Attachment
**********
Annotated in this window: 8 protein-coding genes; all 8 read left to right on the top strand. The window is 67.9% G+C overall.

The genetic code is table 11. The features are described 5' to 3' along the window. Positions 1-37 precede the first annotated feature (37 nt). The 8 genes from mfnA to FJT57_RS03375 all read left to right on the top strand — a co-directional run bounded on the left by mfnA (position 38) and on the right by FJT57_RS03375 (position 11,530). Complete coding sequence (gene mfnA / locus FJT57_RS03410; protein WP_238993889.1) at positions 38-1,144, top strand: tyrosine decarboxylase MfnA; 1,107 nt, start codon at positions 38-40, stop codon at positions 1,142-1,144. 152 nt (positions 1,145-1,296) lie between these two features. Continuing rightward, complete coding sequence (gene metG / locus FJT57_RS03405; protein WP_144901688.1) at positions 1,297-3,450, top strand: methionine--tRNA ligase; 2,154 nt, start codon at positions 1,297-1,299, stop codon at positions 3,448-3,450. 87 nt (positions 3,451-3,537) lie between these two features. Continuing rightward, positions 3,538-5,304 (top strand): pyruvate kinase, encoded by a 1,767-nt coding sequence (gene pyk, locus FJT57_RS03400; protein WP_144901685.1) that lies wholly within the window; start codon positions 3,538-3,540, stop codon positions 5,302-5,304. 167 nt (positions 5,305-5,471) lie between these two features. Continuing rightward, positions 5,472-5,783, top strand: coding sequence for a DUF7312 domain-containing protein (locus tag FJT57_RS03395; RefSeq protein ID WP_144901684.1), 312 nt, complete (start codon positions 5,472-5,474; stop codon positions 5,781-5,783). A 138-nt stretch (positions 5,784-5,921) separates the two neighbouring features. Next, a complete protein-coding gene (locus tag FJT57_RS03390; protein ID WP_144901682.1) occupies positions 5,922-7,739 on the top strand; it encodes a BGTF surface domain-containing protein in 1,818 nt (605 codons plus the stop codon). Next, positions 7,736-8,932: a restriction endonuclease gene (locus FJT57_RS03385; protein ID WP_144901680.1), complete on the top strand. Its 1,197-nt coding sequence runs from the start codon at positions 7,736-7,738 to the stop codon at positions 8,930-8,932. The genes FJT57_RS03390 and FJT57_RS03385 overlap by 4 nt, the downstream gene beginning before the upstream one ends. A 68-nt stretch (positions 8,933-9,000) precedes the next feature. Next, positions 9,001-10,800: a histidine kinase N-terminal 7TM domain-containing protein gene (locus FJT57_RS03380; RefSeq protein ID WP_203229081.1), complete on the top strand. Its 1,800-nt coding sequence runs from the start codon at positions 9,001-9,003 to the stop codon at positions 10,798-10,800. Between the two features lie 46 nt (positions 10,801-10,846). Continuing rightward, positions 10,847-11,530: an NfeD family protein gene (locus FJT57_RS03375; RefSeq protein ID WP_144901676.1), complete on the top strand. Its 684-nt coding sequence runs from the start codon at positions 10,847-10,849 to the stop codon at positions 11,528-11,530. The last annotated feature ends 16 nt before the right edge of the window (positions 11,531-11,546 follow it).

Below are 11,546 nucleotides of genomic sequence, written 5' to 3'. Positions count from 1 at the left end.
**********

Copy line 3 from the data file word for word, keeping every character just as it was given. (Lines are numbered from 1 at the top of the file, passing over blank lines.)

Below are 11,546 nucleotides of genomic sequence, written 5' to 3'. Positions count from 1 at the left end.